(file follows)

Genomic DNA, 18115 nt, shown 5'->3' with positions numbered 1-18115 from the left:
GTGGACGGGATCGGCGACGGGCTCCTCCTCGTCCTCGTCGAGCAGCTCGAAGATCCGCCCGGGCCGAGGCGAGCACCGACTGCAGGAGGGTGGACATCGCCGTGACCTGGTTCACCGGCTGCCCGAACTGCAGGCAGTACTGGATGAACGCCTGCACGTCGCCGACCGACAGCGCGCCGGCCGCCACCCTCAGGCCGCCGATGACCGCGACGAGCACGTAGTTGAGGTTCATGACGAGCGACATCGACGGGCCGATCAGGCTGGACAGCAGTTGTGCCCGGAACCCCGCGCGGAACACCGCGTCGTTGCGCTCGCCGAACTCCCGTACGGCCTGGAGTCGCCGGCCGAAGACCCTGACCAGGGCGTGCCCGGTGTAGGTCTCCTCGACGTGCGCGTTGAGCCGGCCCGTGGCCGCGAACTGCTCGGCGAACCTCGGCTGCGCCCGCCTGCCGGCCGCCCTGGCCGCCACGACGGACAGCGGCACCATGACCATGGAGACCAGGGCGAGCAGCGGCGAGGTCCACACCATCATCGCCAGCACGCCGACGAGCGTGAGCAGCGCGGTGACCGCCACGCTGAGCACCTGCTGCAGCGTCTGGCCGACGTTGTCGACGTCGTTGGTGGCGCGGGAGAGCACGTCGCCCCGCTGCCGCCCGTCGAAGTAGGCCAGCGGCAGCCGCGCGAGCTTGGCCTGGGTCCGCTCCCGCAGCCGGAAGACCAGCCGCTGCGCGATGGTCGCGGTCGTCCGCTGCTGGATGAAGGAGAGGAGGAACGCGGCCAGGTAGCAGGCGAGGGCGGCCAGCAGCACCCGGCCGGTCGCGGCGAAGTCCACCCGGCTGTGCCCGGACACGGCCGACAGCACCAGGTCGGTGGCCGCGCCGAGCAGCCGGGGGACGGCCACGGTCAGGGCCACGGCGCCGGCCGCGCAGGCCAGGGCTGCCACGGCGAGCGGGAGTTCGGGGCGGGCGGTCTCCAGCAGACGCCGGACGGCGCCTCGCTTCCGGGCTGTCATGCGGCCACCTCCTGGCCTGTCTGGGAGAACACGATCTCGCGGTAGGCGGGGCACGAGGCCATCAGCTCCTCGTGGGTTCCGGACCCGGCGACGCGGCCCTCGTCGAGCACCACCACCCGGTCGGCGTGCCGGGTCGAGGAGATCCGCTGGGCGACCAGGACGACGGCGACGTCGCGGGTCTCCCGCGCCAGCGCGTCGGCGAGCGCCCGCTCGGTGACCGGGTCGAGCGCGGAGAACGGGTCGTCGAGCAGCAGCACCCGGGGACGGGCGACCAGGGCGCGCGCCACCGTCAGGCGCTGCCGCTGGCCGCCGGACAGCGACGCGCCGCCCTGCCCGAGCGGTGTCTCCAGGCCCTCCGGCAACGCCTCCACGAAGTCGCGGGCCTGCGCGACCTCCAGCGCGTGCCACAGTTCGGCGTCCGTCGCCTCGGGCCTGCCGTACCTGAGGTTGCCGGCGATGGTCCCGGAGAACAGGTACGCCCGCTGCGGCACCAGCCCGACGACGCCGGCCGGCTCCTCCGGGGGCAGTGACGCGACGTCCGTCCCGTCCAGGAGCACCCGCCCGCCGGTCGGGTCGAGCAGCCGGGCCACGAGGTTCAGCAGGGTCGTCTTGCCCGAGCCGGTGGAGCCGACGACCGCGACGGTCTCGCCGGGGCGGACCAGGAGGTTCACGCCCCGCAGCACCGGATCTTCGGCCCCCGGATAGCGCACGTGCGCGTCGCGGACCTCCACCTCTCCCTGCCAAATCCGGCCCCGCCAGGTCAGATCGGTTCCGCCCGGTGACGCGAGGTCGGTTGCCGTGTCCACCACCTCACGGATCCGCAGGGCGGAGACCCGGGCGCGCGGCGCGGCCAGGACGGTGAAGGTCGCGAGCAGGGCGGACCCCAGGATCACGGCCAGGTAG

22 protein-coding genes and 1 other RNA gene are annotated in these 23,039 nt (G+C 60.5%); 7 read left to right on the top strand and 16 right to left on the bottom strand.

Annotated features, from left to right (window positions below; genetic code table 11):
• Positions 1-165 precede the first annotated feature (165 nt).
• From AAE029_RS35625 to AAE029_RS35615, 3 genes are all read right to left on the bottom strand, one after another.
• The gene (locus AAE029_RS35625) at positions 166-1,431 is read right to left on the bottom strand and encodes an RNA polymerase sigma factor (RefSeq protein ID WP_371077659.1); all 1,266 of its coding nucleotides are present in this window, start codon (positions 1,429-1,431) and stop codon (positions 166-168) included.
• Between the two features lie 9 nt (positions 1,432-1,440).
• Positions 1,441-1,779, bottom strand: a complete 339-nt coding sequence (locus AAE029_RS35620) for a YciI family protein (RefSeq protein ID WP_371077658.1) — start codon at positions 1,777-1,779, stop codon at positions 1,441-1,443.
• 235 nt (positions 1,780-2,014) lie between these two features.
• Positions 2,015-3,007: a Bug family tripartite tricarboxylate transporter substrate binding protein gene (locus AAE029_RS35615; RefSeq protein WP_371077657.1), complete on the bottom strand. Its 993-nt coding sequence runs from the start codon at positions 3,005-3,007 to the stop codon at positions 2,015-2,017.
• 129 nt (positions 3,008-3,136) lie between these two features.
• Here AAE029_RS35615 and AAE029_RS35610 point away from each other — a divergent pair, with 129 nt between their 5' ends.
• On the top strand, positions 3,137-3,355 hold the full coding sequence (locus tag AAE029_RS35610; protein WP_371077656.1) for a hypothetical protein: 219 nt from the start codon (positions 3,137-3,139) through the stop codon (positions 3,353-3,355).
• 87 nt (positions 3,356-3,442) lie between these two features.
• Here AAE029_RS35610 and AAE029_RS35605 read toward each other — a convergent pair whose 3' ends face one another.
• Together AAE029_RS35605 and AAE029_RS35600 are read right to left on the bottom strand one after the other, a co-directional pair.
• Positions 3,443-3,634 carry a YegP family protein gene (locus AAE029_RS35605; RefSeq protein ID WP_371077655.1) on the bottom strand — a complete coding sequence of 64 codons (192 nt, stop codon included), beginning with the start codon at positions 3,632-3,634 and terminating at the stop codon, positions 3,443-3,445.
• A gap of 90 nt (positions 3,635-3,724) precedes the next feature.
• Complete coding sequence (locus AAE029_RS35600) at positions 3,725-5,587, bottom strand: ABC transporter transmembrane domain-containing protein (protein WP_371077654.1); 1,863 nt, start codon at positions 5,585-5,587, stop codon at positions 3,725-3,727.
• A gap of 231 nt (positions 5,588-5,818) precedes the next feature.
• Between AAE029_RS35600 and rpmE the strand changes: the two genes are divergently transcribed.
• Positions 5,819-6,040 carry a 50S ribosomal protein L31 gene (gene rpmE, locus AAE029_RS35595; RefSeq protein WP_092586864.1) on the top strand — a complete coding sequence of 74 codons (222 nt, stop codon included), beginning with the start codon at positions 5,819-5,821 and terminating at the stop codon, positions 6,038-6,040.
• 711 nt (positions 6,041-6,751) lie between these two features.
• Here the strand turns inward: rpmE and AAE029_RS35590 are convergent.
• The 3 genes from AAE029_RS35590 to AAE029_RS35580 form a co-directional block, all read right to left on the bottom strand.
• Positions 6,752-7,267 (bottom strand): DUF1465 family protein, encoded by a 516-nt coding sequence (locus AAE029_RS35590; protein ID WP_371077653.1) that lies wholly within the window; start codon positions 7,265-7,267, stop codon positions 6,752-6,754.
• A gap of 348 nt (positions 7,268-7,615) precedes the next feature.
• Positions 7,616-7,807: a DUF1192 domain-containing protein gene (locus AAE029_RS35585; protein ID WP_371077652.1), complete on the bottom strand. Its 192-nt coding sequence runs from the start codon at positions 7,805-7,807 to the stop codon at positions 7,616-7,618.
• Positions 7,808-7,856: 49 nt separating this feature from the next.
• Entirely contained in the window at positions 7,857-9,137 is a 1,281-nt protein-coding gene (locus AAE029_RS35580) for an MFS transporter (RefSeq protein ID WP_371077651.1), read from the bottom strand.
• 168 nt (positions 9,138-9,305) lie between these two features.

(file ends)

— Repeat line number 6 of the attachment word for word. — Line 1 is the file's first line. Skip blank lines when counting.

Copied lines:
• From AAE029_RS35625 to AAE029_RS35615, 3 genes are all read right to left on the bottom strand, one after another.